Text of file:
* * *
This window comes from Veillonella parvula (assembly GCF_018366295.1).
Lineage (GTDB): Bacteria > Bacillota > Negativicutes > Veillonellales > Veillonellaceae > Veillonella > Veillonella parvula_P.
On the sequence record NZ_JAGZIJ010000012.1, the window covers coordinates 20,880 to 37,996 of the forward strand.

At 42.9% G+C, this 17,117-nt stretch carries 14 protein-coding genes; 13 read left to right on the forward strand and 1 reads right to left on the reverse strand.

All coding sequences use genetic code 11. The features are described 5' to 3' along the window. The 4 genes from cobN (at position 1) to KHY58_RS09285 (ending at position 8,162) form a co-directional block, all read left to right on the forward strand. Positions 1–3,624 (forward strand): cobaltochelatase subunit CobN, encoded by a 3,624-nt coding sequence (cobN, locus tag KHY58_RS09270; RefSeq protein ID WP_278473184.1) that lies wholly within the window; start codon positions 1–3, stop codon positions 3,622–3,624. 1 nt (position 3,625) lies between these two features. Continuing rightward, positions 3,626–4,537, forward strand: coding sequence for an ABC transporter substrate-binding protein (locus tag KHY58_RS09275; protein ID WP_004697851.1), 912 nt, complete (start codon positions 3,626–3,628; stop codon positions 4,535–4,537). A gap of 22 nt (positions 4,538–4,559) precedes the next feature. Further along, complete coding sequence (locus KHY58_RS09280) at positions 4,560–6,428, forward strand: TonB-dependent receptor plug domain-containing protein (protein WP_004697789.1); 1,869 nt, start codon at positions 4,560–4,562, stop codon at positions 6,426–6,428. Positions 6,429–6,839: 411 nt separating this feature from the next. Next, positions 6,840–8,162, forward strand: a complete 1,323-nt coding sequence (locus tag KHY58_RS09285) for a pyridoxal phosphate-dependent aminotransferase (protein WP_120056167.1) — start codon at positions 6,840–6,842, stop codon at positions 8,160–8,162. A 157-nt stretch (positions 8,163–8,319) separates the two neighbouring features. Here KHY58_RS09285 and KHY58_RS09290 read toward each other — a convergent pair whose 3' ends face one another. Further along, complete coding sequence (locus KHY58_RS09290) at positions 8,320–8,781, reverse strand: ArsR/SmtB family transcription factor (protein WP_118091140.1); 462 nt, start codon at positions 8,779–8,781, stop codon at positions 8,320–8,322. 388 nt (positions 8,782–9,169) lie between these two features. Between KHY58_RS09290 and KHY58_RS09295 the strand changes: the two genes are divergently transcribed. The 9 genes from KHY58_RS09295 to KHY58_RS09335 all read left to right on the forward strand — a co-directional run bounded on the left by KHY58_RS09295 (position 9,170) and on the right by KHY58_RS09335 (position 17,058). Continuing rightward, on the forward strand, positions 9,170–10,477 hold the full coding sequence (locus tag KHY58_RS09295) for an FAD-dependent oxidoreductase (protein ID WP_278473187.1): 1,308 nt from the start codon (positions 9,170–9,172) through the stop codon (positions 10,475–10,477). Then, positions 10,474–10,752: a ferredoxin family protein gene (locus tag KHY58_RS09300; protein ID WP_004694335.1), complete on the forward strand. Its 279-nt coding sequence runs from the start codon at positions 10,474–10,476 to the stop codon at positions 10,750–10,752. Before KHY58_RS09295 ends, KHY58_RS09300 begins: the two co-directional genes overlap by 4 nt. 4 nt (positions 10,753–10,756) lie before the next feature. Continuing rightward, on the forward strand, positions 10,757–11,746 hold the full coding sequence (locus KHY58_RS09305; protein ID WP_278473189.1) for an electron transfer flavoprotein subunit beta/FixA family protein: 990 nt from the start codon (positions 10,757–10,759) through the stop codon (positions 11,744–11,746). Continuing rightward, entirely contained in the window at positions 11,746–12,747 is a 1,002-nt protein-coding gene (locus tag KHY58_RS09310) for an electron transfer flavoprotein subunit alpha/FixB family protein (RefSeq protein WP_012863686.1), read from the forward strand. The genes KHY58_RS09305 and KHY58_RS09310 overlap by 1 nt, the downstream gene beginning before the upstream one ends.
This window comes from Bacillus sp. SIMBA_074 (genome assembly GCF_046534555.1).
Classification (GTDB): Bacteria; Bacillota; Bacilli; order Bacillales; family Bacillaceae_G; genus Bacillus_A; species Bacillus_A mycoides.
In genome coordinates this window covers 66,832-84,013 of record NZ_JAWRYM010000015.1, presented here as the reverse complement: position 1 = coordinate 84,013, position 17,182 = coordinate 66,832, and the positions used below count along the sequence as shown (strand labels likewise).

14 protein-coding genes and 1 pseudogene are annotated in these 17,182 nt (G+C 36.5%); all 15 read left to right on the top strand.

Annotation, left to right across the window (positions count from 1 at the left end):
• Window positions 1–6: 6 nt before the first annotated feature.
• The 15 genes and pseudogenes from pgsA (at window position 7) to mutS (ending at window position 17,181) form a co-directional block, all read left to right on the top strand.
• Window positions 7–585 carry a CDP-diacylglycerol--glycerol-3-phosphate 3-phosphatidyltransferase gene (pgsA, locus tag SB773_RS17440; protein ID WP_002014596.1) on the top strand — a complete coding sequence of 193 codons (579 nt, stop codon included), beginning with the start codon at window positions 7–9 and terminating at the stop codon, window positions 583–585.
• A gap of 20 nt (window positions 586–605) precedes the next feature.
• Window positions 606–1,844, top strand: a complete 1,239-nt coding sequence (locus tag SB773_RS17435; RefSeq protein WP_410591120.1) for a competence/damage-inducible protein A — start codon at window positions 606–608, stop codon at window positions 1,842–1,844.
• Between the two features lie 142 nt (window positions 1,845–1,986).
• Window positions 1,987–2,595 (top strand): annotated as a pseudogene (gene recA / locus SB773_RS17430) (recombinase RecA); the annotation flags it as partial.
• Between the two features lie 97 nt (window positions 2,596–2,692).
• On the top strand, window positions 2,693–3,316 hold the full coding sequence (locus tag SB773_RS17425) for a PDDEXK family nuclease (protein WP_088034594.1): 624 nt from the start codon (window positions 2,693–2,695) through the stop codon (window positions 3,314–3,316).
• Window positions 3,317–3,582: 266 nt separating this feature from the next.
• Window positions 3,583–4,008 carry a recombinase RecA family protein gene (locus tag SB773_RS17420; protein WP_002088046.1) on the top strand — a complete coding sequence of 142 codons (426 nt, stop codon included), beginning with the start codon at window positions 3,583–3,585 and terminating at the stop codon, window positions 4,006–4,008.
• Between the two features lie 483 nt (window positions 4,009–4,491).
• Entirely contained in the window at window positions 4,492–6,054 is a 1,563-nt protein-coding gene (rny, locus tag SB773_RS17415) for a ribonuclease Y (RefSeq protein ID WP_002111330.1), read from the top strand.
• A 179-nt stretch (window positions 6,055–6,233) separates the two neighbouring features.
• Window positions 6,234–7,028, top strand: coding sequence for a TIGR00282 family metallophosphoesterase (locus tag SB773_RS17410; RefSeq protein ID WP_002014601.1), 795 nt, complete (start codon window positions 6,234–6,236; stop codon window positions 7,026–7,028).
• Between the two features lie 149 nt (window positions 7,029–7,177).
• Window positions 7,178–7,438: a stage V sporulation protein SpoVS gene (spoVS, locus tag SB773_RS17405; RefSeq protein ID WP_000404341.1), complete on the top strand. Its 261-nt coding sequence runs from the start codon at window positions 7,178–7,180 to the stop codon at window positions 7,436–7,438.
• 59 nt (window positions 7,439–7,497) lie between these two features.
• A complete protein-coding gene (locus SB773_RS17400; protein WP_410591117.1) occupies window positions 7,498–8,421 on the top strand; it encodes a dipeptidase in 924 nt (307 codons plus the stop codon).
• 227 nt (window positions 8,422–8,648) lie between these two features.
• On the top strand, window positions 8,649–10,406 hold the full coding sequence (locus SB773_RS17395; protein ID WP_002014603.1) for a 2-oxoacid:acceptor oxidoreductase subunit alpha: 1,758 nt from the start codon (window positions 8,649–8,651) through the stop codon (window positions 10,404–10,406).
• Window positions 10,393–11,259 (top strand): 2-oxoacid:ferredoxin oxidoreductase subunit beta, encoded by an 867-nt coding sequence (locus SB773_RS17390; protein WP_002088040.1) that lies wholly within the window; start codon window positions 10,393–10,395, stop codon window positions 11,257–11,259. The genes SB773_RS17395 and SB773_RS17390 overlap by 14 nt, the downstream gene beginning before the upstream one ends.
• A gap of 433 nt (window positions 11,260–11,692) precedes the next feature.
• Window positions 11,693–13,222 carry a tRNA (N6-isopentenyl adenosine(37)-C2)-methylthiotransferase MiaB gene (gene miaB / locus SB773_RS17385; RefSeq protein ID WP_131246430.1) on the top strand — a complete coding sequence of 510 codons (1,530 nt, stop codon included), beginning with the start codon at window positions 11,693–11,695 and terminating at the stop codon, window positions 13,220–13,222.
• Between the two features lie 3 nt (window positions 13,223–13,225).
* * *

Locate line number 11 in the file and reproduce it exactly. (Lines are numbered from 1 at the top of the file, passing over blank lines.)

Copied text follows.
• Window positions 1–6: 6 nt before the first annotated feature.